A photo of hoes

Weeding tip from the Urban Farm

The hoes on the left the red ones are oscillating or stirrup hoes. The other ones are collinear hoes designed by Eliot Coleman. At the Urban Farm and Community Garden at the moment we are busy direct sowing, and sowing and planting modules. It is a busy month in the farm and we are enjoying seeing it take shape. I thought I would just say something about our approach to weeding. We start ouRead More…

Nuclear Energy; the pros and cons

Background We are surrounded by matter, made up of atoms, each of which contains enormous amounts of energy in the bonds that hold the atom together. This energy can be released through controlled nuclear fission to produce heat, steam and ultimately electricity, or through uncontrolled fission to produce atomic bombs, like Little Boy and Fat Boy, which were dropped on Hiroshima and NagasakiRead More…

Seed Sowing Galore!

The gardens are
beginning to buzz as they slowly are bursting with new life.  Signs of
springs such as frog spawn, bumble bees and yellow daffodils is a sure sign that
it is time to start sowing those seeds.     While out in the Edible
Campus gardens, we have now cleared out the last of the leeks, dug up the final
jerusalem artichoke and have done a final push of weeding anRead More…

Ready, steady…grow!

Since the new year we have been busy putting together our crop plans for the Community Vegetable garden and the Urban Farm. This year we will be growing a wide range of crops with around 50 different types of vegetables, which will allow us to deliver a wide range of learning experiences, as well as a varied diet! We have just about finished our sowing and planting schedule and we are particulaRead More…

Plotting for a Productive Year!

Edible campus volunteers have been busy planning  their garden plots for the spring with the help of our favourite online planning tool, GrowVeg.  Mapping out our crops is not only easy and fun but optimists the space we have, and helps to plan out times for sowing and planting out.   Meanwhile, the garden sessions are continuing either weekly or biweekly at most of the sites wherRead More…

Kale Chips! recipe

It’s February and the community gardens still have food in them, including Brassicas, the cabbage family plants. Kale, cabbage, and brussels sprouts are still green and seem to shrug off the snow and frosts and even keep growing (all be it slowly). So what tasty treats can we make with these? One of my favorites is Kale Chips. For Kale Chips, all you need are: some kale leaves- washed, the tRead More…

Apple: Cambusnethan Pippin

The Guardbridge Community garden is full of surprises! Not least an apple tree with an actual name label still attached.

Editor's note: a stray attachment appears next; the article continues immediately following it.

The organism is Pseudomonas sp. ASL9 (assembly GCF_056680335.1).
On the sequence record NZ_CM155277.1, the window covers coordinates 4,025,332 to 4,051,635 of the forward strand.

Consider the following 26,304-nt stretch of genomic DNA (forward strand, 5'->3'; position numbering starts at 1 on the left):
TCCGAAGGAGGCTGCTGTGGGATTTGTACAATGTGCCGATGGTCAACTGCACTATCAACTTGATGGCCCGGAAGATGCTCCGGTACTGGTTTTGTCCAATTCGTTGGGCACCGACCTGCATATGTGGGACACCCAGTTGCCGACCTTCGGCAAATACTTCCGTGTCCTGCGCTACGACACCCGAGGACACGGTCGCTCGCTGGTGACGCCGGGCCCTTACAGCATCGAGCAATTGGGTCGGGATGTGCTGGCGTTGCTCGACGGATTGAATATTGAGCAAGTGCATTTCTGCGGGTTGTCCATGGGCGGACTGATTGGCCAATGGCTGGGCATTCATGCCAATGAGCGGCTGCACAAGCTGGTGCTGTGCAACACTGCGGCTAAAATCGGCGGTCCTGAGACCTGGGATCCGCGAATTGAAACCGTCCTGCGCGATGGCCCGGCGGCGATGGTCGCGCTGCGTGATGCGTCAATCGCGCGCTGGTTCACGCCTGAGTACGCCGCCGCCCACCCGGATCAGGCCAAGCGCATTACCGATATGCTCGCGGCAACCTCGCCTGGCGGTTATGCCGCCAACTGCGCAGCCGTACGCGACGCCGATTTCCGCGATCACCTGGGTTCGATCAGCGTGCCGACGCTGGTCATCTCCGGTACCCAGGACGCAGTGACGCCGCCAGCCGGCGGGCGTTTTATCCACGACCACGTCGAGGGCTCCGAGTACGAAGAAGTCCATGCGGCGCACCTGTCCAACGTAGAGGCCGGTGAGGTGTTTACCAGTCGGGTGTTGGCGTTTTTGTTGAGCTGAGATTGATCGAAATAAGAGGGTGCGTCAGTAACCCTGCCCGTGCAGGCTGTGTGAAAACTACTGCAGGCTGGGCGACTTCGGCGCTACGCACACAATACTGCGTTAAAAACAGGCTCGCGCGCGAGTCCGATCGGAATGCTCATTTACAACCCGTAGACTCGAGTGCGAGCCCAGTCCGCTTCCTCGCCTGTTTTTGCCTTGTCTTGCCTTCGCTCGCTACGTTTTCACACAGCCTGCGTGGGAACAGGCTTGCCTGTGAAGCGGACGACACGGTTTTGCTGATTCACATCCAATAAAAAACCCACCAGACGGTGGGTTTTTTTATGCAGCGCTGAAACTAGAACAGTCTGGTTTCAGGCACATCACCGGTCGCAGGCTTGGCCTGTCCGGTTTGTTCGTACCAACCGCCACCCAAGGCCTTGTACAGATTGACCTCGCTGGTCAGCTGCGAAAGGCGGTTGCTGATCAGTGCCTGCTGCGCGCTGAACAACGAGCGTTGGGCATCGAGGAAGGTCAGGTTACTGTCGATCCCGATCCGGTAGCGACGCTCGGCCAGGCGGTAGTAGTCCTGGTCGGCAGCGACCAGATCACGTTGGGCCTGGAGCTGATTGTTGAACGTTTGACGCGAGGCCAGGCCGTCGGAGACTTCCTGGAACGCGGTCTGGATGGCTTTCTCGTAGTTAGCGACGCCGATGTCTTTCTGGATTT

The Cambusnethan Pippin apple tree was struggling along, despite it’s main leader branch having been snapped, the encroachment of a very vigorous poplar sucker system, and plenty of neglect, it was still staked and gamely trying to grow towards the light. A little googling lateRead More…

A photo of Main Kernel Plot

Improving the soil at the Urban Farm

This is just a quick catch-up to welcome in the New Year. Before Christmas we had been busy working on our bed preparation on the farm. We have altered the pH, making it more acidic by adding some elemental sulfur. Hopefully this will bring it closer to the optimum pH of 6.5 where the most amount of nutrients are available to the plants. We are also adding some food and soil life with a layer Read More…

Skirrets!

Going back to our Roots Or The return of a Medieval Vegetable to St Andrews. I first heard of Skirrets (Sium sisarum) at the end of 2017 after reading a copy of The Scots Gard’ner by John Reid (published 1683). At first I thought that it was a different name for a common vegetable, but a bit of googling corrected me. It was a popular root vegetable across Europe during the Tudor times, anRead More…

Meadow Making: Guardbridge Community Garden

There have been big changes at the Guardbridge community garden since a team of dedicated volunteers have been meeting up most Friday’s from 10-12noon (and some of them visiting between sessions). One of the most obvious changes, as you walk into the garden, is the management of the central meadow area. In the UK, meadows have been estimated to have declined by 97% since the 1930s. The maiRead More…

Elliott outlining principles of Urban Farming at the Kernel Anniversary event

Growing at the Kernel in October

Things are progressing nicely at the Kernel growing space. After cultivation in the early autumn, the growing site seems to be draining well but the winter will be our real test. We are enjoying the last of late crop of tomatoes and peppers and preparing to overwinter crops in fleece tunnels to extend our season. This will supply us with fresh produce early next season. Along with the polytunnRead More…